“It’s never too late to live your own dream” – Oprah Winfrey

On the date of her 30th birthday, my niece, Alexa* won her first race in Phoenix, while a short month before, she was seriously injured from a fall from a horse she was racing at the time.

Alexa struggled fiercely to reconsider her decision to give up racing, and had to deal with an emotional breakup with a boyfriend. Additionally, she dealt with a barrage of conflict from a parent, who, perhaps, resented the daughter who had the dream career she herself never had– and frequent attempts to thwart her daughter’s ambitions were couched in false motherly concern.

Alexa moved to Phoenix for that winter and began, again, working with horses, placing 2nd on a Tuesday and 1st the following Saturday.

She is, perhaps, a fine example of pursuing a dream, despite all obstacles. We tell her how proud we are of her many achievements. However, high praise is seldom forthcoming from the one person with whom it would mean the most.

Grandma Moses was an American folk artist;  She began painting in earnest at the age of 78** and is often cited as an example of an individual who successfully began a career in the arts at an advanced age. “Sugaring Off” was sold for US $1.2 million in 2006.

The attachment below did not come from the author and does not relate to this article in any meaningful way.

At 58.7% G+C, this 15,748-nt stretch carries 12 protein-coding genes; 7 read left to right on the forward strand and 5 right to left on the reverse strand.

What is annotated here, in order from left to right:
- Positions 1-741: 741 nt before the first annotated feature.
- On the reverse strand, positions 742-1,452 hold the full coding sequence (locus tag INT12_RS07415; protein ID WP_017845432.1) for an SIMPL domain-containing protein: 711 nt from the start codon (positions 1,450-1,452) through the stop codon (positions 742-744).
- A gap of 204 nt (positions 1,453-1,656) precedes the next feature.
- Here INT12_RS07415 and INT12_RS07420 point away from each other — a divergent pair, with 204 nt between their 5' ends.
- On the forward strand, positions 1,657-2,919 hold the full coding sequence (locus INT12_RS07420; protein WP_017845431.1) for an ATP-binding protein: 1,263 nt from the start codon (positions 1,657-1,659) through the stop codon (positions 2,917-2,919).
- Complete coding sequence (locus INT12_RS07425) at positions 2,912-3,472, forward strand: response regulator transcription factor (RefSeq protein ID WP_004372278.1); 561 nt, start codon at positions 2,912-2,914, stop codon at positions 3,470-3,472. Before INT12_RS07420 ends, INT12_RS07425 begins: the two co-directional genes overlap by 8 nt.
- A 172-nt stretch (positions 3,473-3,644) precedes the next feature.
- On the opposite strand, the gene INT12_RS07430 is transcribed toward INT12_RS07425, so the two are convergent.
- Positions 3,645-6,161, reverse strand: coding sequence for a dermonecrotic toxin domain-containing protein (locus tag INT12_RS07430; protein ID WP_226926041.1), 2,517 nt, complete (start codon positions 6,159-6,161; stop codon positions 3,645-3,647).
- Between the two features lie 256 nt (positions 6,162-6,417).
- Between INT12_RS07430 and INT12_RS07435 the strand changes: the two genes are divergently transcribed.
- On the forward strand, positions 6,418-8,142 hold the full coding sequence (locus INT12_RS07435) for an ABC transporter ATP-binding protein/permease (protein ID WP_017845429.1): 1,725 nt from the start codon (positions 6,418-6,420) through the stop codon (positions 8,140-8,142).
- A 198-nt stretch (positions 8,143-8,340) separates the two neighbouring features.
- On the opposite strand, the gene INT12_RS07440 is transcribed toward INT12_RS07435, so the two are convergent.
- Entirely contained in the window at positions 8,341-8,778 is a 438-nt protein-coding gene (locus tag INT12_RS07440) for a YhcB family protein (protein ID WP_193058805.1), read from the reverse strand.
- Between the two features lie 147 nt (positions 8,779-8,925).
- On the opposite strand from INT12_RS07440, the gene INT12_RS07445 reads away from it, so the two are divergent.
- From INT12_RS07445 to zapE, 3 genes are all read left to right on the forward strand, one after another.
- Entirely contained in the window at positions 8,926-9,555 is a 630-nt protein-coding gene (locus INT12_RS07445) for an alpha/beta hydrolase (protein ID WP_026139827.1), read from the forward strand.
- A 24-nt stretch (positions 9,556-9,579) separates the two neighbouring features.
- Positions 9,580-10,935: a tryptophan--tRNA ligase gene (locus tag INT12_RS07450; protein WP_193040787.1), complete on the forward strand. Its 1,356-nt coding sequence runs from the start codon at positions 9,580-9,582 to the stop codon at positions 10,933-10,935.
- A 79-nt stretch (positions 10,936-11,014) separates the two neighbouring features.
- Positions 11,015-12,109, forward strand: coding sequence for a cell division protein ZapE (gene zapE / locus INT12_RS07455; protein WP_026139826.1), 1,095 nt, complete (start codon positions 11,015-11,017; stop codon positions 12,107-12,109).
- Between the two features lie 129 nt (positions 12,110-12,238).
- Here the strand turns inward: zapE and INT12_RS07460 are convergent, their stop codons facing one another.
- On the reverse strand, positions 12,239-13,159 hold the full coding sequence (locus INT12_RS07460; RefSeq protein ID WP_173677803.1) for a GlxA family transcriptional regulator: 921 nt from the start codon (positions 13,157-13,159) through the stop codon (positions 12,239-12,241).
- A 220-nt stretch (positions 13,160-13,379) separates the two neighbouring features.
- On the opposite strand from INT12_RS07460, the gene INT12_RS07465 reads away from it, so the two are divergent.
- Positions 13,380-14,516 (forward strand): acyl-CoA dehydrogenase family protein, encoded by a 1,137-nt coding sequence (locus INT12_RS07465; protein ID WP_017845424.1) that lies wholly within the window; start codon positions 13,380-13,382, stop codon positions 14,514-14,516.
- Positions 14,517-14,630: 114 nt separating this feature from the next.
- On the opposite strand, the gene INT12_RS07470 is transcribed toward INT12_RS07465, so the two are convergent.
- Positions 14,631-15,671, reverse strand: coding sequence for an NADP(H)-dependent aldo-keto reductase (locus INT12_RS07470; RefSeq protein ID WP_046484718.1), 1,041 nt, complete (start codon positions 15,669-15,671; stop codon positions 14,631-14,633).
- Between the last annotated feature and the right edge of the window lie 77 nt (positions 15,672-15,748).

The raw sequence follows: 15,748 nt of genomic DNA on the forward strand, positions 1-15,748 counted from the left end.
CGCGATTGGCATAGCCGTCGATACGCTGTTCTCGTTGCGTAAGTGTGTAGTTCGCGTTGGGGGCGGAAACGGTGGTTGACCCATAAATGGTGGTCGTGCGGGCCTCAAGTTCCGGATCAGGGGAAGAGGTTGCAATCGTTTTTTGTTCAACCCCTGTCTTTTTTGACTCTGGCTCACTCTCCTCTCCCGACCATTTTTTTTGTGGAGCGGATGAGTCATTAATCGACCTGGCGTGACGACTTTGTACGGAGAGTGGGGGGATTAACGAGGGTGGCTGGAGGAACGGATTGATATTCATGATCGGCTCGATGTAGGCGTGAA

In my family, we have all had our dreams; sometimes one of us succeeds–when one succeeds, we all share that elusive “win” no matter what it is. Our Aunt Dolly reached fame as  an artist after her children were grown and on their own.  She is our best example  of achieving your goals no matter what your age may be.

And so, I write.  My niece, Alexa, rides.

*Not my niece’s real name.  

** if grandma Moses could do it at age 78…maybe there is hope for me yet!


Sandra Lee Smith


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